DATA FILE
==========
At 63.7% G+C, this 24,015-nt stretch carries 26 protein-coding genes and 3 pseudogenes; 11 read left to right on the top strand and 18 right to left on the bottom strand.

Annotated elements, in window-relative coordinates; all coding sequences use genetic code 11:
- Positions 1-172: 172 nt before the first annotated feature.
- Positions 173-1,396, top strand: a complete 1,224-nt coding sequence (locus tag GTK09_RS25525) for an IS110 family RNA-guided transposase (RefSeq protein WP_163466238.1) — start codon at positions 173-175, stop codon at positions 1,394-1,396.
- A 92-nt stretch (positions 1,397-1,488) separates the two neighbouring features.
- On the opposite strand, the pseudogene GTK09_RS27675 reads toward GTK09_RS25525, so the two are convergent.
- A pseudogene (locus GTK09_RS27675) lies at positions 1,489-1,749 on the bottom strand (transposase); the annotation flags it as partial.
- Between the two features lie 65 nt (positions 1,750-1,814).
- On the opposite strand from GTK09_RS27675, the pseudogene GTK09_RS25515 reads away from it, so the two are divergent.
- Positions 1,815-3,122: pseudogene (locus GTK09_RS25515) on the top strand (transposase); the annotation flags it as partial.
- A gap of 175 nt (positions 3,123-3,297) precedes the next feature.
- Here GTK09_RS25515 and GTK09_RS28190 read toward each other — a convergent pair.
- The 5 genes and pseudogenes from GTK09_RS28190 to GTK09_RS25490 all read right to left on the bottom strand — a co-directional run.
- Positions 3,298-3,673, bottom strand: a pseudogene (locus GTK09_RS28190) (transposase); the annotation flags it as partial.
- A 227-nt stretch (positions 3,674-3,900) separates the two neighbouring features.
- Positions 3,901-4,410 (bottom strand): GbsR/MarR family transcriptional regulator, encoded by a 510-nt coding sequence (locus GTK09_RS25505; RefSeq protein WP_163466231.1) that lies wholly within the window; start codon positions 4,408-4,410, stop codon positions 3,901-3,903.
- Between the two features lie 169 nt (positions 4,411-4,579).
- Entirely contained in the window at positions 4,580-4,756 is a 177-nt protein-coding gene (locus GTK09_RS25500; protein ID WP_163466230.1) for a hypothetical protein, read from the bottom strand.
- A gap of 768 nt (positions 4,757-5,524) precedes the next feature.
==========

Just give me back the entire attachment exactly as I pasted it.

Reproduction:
At 63.7% G+C, this 24,015-nt stretch carries 26 protein-coding genes and 3 pseudogenes; 11 read left to right on the top strand and 18 right to left on the bottom strand.

Annotated elements, in window-relative coordinates; all coding sequences use genetic code 11:
- Positions 1-172: 172 nt before the first annotated feature.
- Positions 173-1,396, top strand: a complete 1,224-nt coding sequence (locus tag GTK09_RS25525) for an IS110 family RNA-guided transposase (RefSeq protein WP_163466238.1) — start codon at positions 173-175, stop codon at positions 1,394-1,396.
- A 92-nt stretch (positions 1,397-1,488) separates the two neighbouring features.
- On the opposite strand, the pseudogene GTK09_RS27675 reads toward GTK09_RS25525, so the two are convergent.
- A pseudogene (locus GTK09_RS27675) lies at positions 1,489-1,749 on the bottom strand (transposase); the annotation flags it as partial.
- Between the two features lie 65 nt (positions 1,750-1,814).
- On the opposite strand from GTK09_RS27675, the pseudogene GTK09_RS25515 reads away from it, so the two are divergent.
- Positions 1,815-3,122: pseudogene (locus GTK09_RS25515) on the top strand (transposase); the annotation flags it as partial.
- A gap of 175 nt (positions 3,123-3,297) precedes the next feature.
- Here GTK09_RS25515 and GTK09_RS28190 read toward each other — a convergent pair.
- The 5 genes and pseudogenes from GTK09_RS28190 to GTK09_RS25490 all read right to left on the bottom strand — a co-directional run.
- Positions 3,298-3,673, bottom strand: a pseudogene (locus GTK09_RS28190) (transposase); the annotation flags it as partial.
- A 227-nt stretch (positions 3,674-3,900) separates the two neighbouring features.
- Positions 3,901-4,410 (bottom strand): GbsR/MarR family transcriptional regulator, encoded by a 510-nt coding sequence (locus GTK09_RS25505; RefSeq protein WP_163466231.1) that lies wholly within the window; start codon positions 4,408-4,410, stop codon positions 3,901-3,903.
- Between the two features lie 169 nt (positions 4,411-4,579).
- Entirely contained in the window at positions 4,580-4,756 is a 177-nt protein-coding gene (locus GTK09_RS25500; protein ID WP_163466230.1) for a hypothetical protein, read from the bottom strand.
- A gap of 768 nt (positions 4,757-5,524) precedes the next feature.